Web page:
“The best preparation for good work tomorrow is to do good work today.” ~Elbert Hubbard
Preparation is the essence of workflow. In general, workflow consists of a thoughtful sequence of connected steps. Workflows are viewed as the building block of organizations. When executed correctly, workflow systems break down complex processes into doable chunks and turn what used to be a bumpy ride into a slip n’ slide for your workers – easy, free-flowing and fun!
As a teenage employee of a Midwestern call center I used to go in circles around the call flow they wanted us to use. It felt jumbled, choppy and awkward. They insisted that addressing people in this particular order would really boost sales. One day I wrote my own script using their workflow but integrated my language and style. My manager was astounded that I made 10 sales in 3 hours! That script was the workflow tool that helped me slip n’ slide my way to long-distance sales perfection.
Workflow Consists of 4 Parts:
- Systematic Process of Activities
- Planning and Scheduling of Supporting Actions
- Speed and Volume Control of the Work
- Progress Visibility
You can start creating workflow by defining the value of each daily task. Then map the tasks by that value to create a workflow customized to your day that simplifies tasks and improves how long it takes to complete. Once you have a workflow outline in place, you can move to step two which involves creating and scheduling supporting tasks that will aid your workflow on its journey. Step three can be tricky but the goal is to maintain a perfect balance between completing tasks in a timely manner and not doing things too quickly or overwhelming yourself and your employees with too much volume on the schedule. This can increase the likelihood of mistakes. Improve your workflow and visibility throughout all of your daily processes using the following key tools.Keys to Workflow Simplification | Easy as 1-2-3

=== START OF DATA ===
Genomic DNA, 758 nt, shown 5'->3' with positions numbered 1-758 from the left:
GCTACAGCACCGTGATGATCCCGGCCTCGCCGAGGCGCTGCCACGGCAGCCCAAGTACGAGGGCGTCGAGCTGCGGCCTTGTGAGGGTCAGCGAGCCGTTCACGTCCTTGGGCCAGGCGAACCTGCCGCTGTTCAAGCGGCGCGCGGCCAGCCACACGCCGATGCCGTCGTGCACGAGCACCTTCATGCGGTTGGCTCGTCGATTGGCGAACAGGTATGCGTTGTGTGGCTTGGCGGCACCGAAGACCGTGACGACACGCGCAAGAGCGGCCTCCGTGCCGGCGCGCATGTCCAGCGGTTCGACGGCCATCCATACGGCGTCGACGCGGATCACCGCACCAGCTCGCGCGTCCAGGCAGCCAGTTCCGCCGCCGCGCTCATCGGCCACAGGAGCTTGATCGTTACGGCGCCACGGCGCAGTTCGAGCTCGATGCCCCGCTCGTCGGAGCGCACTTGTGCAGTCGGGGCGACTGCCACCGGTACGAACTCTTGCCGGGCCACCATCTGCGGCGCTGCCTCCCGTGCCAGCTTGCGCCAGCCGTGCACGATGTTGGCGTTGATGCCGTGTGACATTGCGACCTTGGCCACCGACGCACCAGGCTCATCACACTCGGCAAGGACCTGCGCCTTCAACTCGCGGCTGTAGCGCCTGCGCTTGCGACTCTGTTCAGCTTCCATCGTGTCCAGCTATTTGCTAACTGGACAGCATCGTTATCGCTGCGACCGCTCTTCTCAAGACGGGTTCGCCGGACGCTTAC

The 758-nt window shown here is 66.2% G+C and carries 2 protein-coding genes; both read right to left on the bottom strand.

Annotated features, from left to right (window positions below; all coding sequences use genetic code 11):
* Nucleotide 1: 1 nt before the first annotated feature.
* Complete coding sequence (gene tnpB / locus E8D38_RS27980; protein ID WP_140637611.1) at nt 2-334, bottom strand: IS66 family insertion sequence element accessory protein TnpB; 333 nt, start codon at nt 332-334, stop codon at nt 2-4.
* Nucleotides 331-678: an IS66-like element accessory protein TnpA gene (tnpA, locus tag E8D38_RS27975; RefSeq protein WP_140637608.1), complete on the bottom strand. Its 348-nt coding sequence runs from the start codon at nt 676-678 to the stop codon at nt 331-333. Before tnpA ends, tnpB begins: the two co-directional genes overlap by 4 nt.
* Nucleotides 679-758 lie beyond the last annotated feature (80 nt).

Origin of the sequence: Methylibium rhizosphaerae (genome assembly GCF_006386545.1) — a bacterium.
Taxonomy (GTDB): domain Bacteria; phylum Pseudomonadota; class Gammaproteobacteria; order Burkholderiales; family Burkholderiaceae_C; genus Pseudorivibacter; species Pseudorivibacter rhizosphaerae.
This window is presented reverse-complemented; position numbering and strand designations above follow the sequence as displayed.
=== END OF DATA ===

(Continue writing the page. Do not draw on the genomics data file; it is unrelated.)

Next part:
1. Mistake-Proofing: Use a mistake prevention approach (checklists, shift hand-off cards, recipe cards, etc.)
2. Visual Workplace: Use visual controls and displays to help employees maintain control of their work areas and assess performance at a glance. (Color coding, arrows and marked baskets or containers achieve this)
3. Kaizen: Japanese for continuous improvement on top of continuous improvement. (There’s always room to get better. Instill this belief in your employees and watch the innovation grow!)
The Journey to Perfection
While the ultimate goal of any workflow system is to create complete order and harmony in your daily routine and that of your staff, managers can simply add perspective and predictability to routines with workflow to quickly and easily improve efficiency. Finding tools that guide and drive your ability to achieve organization is key to creating the lean, simple workflow you need to be highly productive each and every day. Give it a try and let us know the results at the Better Managers Group page on Facebook or Twitter/bettermanagers hash tag #slipnslide.
By Danielle Lafontaine, Marketing Communications Manager, Red Book Solutions | 5 Years – Digital & Traditional Marketing Copywriter with Ad Agency and Corporate Marketing Experience | Social Media Guru & Community Builder with B2B and B2C Chops